Q&A: Barnes Ellis, Stoel Rives, Portland

Ellis reflects on 44 distinguished years in law. Though his practice tends toward the complex—consumer class actions and corporate governance—his formula for victory is simple: common sense, respect and a dash of humor      

Published in 2008 Oregon Super Lawyers magazine

By Beth Taylor on November 7, 2008


What was it like growing up in your hometown of Marblehead, Mass.?

People are very deep-rooted there. Two years ago, I went back to my Boy Scout troop’s 50th reunion, and on the list of names, seven out of 10 still lived in the area.

Also, one lesson I learned from my parents was to love your siblings because, as life unfolds, they may be your closest friends. That’s certainly how it’s worked out for us.


When and why did you decide to become an attorney?

I decided in my senior year of college. I wanted to do something where you couldn’t coast; you had to be your best every day. The other thing is, I like to work with people who are involved in stressful situations.


Why this particular practice area?

I was sort of at the right place at the right time, because in the mid-’60s, nobody else really wanted to do business litigation work, and I did. So I got a bit of a head start, and when it really became large with the advent of class actions, I was already there.


What would you have done if you hadn’t gone into law?

I thought for a while of being a literature professor, but I think the world has been spared that I didn’t do that (laughing).


What has changed the most since you began practicing law?

One major change has been the wonderful presence of women lawyers. In the ’70s a generation of really bright, able women were wanting to have professional careers along with family. Women bring not just a skill set but a values set that I think has been good for the legal system. The other obvious change is technology.


What is one lesson you’ve learned in the courtroom?

I was working with the late Manley Strayer, a wonderful lawyer, back in the ’70s and ’80s. We had a case for Bohemia Lumber Co. against Goodyear Aerospace involving aerodynamic balloons. The idea was to fly the logs from where they had been felled to the landing. There were problems with the balloons, and one issue with a balloon that had fallen overnight was whether the winds were above, I think it was, 50 mph. The other side called a witness who was a hermit, an older gentleman who lived on an island in the Umpqua River basin. Of course, I was nudging Manley and saying, ‘He’s not qualified; he’s not a meteorologist.’ Manley let the old gentleman testify that he thought the wind was over 50 mph. Then, a week or so later, Manley—who knew something I didn’t—called the young lawyer for the other side as a witness, and pressed him: ‘How did you locate the old hermit?’ He said, ‘A fellow who used to work for Goodyear gave me a nickname [for the hermit].’ ‘And what was the nickname?’ Long pause: ‘Weak Eyes.’ So the eyewitness really wasn’t able to see.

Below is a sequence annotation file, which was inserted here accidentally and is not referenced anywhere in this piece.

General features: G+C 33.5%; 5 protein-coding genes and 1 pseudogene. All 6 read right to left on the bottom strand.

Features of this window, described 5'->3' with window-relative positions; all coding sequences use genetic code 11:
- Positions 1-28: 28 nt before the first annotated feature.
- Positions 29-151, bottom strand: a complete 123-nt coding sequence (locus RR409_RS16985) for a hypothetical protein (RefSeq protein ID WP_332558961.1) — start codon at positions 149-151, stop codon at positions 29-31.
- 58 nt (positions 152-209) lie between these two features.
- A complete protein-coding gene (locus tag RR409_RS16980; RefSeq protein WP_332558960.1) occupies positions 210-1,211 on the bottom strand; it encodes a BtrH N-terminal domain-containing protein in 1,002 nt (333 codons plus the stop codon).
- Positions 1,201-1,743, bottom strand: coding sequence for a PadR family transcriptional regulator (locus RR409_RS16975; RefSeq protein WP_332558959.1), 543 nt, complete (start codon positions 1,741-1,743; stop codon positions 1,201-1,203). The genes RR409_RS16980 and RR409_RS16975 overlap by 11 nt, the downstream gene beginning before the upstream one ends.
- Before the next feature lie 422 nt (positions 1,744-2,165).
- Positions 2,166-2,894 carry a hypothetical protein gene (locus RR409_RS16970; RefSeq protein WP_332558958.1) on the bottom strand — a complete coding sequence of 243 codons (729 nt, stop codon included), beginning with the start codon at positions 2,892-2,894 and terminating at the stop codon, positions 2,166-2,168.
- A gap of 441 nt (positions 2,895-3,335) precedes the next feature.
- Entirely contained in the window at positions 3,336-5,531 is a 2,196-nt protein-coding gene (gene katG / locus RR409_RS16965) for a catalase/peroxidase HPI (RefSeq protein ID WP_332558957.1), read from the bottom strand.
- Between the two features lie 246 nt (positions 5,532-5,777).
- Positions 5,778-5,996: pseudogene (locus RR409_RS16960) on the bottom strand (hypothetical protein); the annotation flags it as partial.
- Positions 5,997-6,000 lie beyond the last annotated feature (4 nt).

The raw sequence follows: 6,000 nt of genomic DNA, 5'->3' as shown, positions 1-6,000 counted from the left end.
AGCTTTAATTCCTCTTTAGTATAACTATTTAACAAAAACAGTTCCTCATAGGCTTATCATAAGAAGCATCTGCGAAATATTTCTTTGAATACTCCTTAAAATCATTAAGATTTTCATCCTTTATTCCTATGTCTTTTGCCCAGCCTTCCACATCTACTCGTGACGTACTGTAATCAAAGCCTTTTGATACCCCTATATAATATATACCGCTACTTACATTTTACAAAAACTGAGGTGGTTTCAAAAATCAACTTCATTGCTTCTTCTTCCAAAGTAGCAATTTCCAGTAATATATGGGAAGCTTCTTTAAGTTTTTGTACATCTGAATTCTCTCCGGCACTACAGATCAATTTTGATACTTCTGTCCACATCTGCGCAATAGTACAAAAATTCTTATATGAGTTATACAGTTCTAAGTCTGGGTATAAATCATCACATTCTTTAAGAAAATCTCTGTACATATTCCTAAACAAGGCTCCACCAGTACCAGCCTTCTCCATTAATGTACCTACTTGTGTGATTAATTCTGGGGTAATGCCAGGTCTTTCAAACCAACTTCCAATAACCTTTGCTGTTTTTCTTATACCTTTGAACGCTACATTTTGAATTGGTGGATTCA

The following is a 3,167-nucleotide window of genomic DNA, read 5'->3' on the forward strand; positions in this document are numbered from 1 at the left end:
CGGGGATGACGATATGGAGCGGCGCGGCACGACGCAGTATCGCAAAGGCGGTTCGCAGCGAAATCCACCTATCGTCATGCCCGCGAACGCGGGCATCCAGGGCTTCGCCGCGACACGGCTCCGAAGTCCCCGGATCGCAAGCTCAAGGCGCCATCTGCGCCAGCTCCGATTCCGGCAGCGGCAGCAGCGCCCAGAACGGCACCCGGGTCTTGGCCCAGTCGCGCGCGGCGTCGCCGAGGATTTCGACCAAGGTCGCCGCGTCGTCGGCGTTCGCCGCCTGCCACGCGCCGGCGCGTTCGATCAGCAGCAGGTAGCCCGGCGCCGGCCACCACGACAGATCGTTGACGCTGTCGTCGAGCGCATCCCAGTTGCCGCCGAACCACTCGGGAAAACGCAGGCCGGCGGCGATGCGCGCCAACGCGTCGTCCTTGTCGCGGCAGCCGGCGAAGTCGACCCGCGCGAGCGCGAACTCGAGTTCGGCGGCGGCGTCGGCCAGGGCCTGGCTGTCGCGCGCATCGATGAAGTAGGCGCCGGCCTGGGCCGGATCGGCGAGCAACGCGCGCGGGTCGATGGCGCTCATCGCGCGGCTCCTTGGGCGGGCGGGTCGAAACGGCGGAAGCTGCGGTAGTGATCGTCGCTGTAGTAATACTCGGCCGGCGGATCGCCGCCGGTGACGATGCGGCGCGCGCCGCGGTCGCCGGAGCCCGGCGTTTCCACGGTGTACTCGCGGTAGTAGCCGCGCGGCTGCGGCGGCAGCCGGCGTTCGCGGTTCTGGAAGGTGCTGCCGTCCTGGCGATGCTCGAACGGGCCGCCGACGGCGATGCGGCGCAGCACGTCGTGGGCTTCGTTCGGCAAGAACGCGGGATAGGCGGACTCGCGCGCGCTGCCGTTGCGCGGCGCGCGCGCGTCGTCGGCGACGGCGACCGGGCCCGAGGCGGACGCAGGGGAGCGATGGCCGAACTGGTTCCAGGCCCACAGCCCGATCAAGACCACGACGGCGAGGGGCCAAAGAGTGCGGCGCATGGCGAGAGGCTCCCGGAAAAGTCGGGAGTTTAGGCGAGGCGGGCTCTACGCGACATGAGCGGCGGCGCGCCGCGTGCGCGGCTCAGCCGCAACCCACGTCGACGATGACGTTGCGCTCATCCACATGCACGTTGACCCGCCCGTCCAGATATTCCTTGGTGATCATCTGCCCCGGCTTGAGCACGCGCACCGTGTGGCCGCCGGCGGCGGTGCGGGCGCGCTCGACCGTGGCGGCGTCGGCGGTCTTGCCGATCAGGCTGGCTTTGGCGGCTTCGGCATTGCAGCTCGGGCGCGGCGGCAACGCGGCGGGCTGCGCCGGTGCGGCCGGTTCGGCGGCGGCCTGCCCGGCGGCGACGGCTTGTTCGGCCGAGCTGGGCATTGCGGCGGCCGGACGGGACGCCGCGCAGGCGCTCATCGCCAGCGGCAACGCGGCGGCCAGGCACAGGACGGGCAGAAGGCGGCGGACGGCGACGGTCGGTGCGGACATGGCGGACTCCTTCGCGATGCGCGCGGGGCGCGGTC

If Manley had attacked that witness, I think the jury would have resented it.

You can confront witnesses with the problems in their testimony without being disrespectful.


Has your entire career been with Stoel Rives?

Yes, except for a leave of absence in ’67 to ’68 to serve as a special assistant to U.S. Attorney General Ramsey Clark. The Vietnam War was hot and heavy; you had the assassinations of both Dr. King and Sen. Kennedy; you had the country in enormous  turmoil. To see armed guards in the streets of Washington, D.C., was a frightening experience.


You won the Judge Learned Hand Award last year. What were the qualifications?

It was a wonderful award to receive. I’m assuming it was because I’ve practiced for quite a number of years and tried to balance practice and community service. Right now, I’m chair of the Public Defense Services Commission, the state commission that oversees indigent defense provision. That’s been something I’ve been interested in all my professional life.


What is your greatest strength?

I like to think I bring common sense to my cases. There’s a danger that you’ll get too wrapped up in the details, particularly with complex subject matter.


What is your greatest weakness?

I tend to be optimistic, so predicting outcomes is not something I’ve ever been good at. I always laugh and say that, in lawsuits, I need someone with me who sees the dark side.


What historic figure would you like to have lunch with and what would you say?

Wouldn’t you just love the opportunity to meet Abraham Lincoln? I think I’d just listen. You’d just like to hear some of the stories he would tell, because he had the facility to, instead of just making a point, illustrate that point.


What is the best piece of advice you ever received?

My father had an expression: Keep your sense of humor screwed on.        


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